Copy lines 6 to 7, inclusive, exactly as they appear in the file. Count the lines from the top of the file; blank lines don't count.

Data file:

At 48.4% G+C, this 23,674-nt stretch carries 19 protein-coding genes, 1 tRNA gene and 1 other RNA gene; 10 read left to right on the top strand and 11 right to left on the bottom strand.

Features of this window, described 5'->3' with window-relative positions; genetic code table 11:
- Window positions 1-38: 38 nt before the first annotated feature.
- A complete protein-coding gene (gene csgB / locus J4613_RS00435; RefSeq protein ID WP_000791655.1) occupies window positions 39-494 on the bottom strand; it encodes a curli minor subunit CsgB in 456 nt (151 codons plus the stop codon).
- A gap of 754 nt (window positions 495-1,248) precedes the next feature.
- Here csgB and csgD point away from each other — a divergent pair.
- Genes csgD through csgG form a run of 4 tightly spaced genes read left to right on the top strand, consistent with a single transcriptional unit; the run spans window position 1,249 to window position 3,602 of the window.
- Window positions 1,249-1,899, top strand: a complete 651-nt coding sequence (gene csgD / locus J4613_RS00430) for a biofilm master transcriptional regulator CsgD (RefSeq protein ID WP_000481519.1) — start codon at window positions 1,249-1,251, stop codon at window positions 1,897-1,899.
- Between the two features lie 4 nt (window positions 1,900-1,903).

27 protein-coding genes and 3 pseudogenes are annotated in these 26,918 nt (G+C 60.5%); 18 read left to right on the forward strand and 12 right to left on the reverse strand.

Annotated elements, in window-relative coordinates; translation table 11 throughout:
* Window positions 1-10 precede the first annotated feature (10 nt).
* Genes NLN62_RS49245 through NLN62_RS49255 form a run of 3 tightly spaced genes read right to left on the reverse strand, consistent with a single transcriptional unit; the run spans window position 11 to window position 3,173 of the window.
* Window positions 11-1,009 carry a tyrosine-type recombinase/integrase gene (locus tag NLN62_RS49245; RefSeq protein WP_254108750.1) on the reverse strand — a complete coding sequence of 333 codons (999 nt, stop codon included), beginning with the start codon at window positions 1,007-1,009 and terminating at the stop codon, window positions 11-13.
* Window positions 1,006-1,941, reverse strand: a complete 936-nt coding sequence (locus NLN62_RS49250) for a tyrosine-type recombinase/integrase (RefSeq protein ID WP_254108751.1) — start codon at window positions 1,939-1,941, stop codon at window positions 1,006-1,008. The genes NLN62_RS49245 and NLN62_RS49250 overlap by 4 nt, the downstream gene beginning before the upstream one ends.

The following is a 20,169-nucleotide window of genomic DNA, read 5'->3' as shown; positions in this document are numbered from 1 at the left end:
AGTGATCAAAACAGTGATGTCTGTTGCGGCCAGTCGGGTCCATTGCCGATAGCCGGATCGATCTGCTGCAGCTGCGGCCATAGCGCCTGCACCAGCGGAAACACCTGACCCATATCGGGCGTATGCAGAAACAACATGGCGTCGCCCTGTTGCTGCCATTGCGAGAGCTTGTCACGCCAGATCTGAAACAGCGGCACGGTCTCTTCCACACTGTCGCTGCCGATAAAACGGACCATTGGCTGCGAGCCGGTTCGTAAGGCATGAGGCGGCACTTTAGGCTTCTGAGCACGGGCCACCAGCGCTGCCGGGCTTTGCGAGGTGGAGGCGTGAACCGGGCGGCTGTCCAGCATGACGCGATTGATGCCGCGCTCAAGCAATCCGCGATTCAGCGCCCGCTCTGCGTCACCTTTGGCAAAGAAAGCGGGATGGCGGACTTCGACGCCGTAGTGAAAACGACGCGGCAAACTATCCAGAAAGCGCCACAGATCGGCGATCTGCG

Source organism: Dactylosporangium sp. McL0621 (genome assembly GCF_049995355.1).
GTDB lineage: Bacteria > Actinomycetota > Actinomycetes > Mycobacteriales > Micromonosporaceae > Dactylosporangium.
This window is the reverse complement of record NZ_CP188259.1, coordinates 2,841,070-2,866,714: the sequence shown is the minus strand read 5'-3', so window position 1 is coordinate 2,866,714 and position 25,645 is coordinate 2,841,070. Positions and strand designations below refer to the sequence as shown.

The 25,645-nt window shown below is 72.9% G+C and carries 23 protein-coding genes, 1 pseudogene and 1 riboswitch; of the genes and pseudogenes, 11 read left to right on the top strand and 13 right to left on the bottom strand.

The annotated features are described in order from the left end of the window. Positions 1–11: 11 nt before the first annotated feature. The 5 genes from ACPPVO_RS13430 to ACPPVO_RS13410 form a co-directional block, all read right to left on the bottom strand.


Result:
- Here csgB and csgD point away from each other — a divergent pair.
- Genes csgD through csgG form a run of 4 tightly spaced genes read left to right on the top strand, consistent with a single transcriptional unit; the run spans window position 1,249 to window position 3,602 of the window.